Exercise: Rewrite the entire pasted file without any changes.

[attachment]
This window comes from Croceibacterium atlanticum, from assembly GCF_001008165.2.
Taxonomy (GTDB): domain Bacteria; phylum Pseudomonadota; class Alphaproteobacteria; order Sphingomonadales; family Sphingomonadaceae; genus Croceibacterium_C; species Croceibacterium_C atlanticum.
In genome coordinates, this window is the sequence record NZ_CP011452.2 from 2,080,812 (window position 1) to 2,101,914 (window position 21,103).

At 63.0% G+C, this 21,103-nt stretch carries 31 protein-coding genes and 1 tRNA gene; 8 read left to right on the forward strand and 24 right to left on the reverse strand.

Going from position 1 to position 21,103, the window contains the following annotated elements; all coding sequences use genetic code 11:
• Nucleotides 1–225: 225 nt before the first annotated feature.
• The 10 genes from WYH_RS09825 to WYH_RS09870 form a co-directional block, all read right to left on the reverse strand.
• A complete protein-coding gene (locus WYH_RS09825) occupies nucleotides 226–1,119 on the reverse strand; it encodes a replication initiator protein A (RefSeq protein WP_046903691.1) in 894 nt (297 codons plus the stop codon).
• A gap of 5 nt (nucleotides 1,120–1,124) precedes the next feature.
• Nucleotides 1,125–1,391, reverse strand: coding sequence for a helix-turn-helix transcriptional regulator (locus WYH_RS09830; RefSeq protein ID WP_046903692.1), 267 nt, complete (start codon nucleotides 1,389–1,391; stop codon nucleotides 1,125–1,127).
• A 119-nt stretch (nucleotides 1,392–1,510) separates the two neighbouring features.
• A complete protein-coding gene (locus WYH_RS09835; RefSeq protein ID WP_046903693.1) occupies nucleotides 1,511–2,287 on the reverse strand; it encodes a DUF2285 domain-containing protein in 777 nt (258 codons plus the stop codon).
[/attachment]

This window comes from Croceibacterium atlanticum, from assembly GCF_001008165.2.
Taxonomy (GTDB): domain Bacteria; phylum Pseudomonadota; class Alphaproteobacteria; order Sphingomonadales; family Sphingomonadaceae; genus Croceibacterium_C; species Croceibacterium_C atlanticum.
In genome coordinates, this window is the sequence record NZ_CP011452.2 from 2,080,812 (window position 1) to 2,101,914 (window position 21,103).

At 63.0% G+C, this 21,103-nt stretch carries 31 protein-coding genes and 1 tRNA gene; 8 read left to right on the forward strand and 24 right to left on the reverse strand.

Going from position 1 to position 21,103, the window contains the following annotated elements; all coding sequences use genetic code 11:
• Nucleotides 1–225: 225 nt before the first annotated feature.
• The 10 genes from WYH_RS09825 to WYH_RS09870 form a co-directional block, all read right to left on the reverse strand.
• A complete protein-coding gene (locus WYH_RS09825) occupies nucleotides 226–1,119 on the reverse strand; it encodes a replication initiator protein A (RefSeq protein WP_046903691.1) in 894 nt (297 codons plus the stop codon).
• A gap of 5 nt (nucleotides 1,120–1,124) precedes the next feature.
• Nucleotides 1,125–1,391, reverse strand: coding sequence for a helix-turn-helix transcriptional regulator (locus WYH_RS09830; RefSeq protein ID WP_046903692.1), 267 nt, complete (start codon nucleotides 1,389–1,391; stop codon nucleotides 1,125–1,127).
• A 119-nt stretch (nucleotides 1,392–1,510) separates the two neighbouring features.
• A complete protein-coding gene (locus WYH_RS09835; RefSeq protein ID WP_046903693.1) occupies nucleotides 1,511–2,287 on the reverse strand; it encodes a DUF2285 domain-containing protein in 777 nt (258 codons plus the stop codon).